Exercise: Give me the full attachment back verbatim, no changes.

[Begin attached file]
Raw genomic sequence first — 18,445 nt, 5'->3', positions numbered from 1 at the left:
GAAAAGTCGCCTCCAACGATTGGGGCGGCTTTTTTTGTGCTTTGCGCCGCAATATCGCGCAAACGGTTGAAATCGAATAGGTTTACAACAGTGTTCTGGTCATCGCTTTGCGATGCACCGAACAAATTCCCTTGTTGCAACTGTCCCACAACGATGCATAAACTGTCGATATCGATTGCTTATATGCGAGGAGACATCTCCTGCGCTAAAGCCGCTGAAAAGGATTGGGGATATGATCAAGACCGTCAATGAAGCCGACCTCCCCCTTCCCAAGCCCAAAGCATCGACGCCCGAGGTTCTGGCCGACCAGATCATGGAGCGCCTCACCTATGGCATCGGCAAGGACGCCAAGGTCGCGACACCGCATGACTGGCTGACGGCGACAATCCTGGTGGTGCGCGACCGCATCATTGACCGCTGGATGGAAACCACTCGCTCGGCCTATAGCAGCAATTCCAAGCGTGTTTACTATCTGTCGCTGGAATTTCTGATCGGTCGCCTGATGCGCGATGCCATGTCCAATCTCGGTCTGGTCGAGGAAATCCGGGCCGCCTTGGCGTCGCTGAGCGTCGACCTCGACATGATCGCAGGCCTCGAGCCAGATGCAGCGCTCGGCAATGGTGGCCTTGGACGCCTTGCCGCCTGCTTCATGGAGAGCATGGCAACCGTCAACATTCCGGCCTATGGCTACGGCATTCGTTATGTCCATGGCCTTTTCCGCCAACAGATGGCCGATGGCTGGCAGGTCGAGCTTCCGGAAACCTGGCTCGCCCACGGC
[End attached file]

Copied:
Raw genomic sequence first — 18,445 nt, 5'->3', positions numbered from 1 at the left:
GAAAAGTCGCCTCCAACGATTGGGGCGGCTTTTTTTGTGCTTTGCGCCGCAATATCGCGCAAACGGTTGAAATCGAATAGGTTTACAACAGTGTTCTGGTCATCGCTTTGCGATGCACCGAACAAATTCCCTTGTTGCAACTGTCCCACAACGATGCATAAACTGTCGATATCGATTGCTTATATGCGAGGAGACATCTCCTGCGCTAAAGCCGCTGAAAAGGATTGGGGATATGATCAAGACCGTCAATGAAGCCGACCTCCCCCTTCCCAAGCCCAAAGCATCGACGCCCGAGGTTCTGGCCGACCAGATCATGGAGCGCCTCACCTATGGCATCGGCAAGGACGCCAAGGTCGCGACACCGCATGACTGGCTGACGGCGACAATCCTGGTGGTGCGCGACCGCATCATTGACCGCTGGATGGAAACCACTCGCTCGGCCTATAGCAGCAATTCCAAGCGTGTTTACTATCTGTCGCTGGAATTTCTGATCGGTCGCCTGATGCGCGATGCCATGTCCAATCTCGGTCTGGTCGAGGAAATCCGGGCCGCCTTGGCGTCGCTGAGCGTCGACCTCGACATGATCGCAGGCCTCGAGCCAGATGCAGCGCTCGGCAATGGTGGCCTTGGACGCCTTGCCGCCTGCTTCATGGAGAGCATGGCAACCGTCAACATTCCGGCCTATGGCTACGGCATTCGTTATGTCCATGGCCTTTTCCGCCAACAGATGGCCGATGGCTGGCAGGTCGAGCTTCCGGAAACCTGGCTCGCCCACGGC